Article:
Your pride and joy … lies dead on the hills! Oh, how the mighty heroes have fallen! 2 Samuel 1:19
Today, we remember those untold millions who have lost their lives in war. We mourn for the goodness and the wisdom, the life and laughter, the potential and the passion that perished with them.
This is also a day when we rededicate ourselves to build a world of peace. How can we do this? How can remembering our veterans be more than a wistful evaporation of hopes? Perhaps the life of Saint Martin of tours can encourage us.
In the early church, only those who had shed their blood for the faith were formally pronounced saints – until Martin of Tours. He, who gave up being a soldier in order to create the peace of the kingdom of heaven on earth, was the first non-martyr to be recognised as a saint. His feast day is in three days’ time.
His father, a senior Roman army officer, named him Martin, which means warrior, and trained him to become a soldier. While Martin was playing as a boy, in Italy, a thunderstorm struck. He ran for shelter and found himself in a church service. He listened to the stories of Jesus and was captivated. He accepted a new kind of training, to become a soldier of Christ. Before Martin had completed his instruction in the Christian faith and been baptized, however, his father presented him to the Emperor. Although he was only fifteen years old, he was tall and strong, and he was sent to begin military service in France.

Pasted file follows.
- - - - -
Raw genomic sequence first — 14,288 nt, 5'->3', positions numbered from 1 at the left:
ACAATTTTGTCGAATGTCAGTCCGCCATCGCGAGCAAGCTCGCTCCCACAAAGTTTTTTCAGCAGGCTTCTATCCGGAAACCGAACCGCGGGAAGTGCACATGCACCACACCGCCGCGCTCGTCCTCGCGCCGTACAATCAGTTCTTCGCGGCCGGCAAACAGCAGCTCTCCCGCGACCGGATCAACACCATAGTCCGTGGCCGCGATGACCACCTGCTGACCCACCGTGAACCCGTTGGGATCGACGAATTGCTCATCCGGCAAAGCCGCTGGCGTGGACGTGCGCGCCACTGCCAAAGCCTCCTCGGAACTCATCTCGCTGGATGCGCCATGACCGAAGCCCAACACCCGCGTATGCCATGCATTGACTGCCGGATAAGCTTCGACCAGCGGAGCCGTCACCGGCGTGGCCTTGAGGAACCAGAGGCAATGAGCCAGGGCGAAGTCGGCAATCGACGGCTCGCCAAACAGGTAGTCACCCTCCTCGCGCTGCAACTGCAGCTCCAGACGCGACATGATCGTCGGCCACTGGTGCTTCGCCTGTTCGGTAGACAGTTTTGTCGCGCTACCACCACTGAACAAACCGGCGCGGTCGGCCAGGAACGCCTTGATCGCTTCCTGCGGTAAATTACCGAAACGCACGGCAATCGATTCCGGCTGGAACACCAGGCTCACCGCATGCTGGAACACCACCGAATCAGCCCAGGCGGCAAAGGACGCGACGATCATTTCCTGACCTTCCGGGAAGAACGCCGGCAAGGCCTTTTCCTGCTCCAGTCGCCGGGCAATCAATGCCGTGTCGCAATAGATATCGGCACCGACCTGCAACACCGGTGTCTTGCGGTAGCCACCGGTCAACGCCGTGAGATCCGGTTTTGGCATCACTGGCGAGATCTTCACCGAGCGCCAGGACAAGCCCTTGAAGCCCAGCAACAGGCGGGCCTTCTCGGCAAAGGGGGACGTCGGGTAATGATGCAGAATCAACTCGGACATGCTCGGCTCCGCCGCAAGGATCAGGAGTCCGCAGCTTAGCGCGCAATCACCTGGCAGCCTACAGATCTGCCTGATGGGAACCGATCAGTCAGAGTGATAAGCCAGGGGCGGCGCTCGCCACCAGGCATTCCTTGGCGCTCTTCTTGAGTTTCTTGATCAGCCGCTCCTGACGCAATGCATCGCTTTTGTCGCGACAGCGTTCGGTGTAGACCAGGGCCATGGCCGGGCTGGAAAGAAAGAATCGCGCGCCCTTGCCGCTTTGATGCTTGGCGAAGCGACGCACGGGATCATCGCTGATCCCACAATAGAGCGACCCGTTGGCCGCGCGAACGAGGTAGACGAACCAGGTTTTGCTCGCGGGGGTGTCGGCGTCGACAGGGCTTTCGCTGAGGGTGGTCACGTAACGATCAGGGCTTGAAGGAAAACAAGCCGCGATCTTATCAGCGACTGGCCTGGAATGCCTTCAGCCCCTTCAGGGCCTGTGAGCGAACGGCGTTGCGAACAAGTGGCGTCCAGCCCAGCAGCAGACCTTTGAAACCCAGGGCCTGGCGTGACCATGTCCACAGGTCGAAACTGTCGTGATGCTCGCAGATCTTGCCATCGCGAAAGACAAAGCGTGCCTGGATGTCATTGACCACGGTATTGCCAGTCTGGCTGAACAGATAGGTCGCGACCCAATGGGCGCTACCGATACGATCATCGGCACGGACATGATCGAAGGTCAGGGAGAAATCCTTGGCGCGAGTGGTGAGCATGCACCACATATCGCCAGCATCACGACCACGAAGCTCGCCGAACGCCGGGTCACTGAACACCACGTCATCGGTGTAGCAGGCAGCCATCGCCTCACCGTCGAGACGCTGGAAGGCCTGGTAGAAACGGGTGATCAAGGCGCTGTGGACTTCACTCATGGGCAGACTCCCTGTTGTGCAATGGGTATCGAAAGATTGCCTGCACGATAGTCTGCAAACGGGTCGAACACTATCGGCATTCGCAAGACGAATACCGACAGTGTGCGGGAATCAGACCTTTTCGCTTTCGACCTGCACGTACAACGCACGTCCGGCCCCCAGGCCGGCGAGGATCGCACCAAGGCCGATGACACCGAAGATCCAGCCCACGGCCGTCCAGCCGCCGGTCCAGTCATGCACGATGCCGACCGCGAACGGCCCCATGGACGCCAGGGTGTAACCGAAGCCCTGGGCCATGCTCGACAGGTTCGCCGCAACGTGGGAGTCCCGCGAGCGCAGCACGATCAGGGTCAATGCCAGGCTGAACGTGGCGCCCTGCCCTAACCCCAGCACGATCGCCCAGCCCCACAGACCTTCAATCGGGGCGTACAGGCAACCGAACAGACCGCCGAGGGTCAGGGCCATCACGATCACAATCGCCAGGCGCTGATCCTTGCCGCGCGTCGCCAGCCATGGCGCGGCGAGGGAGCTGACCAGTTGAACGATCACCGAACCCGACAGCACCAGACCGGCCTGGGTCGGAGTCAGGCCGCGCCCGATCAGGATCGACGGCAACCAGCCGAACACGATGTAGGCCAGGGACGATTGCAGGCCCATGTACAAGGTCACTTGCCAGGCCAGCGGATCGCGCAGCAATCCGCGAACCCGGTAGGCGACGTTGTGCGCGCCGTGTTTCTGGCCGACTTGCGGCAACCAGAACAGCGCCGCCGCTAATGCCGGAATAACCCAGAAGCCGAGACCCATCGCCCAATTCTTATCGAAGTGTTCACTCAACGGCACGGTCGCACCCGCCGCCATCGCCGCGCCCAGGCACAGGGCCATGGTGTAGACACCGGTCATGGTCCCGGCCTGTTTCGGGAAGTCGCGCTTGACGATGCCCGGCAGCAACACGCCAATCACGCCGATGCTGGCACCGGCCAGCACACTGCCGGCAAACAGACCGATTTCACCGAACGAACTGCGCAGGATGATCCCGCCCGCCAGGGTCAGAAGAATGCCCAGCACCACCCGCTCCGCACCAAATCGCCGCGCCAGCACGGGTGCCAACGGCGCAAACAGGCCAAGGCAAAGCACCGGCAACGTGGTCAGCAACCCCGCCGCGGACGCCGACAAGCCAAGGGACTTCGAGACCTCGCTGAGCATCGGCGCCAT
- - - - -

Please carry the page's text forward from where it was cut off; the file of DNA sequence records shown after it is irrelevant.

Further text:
On his arrival at Amiens, he meet a beggar. Moved with compassion, Martin took off his own fine cloak, cut it in half, and gave one half to the beggar. That night he had a dream, Jesus stood by his bed and said, “Martin, you have done a great act of love for me. I was cold and you gave me half your cloak.” Martin dressed, went to the nearest church, woke the priest, and asked to be baptized. After two more years in the army, Martin went to the Emperor, and braving the Emperor’s anger, persuaded him to release him from the army, so that he could serve God without any pay and begin a Christian community of peace.
Peace between victor and vanquished.
Peace between young and old.
Peace between rich and poor.
The peace of Christ above all peace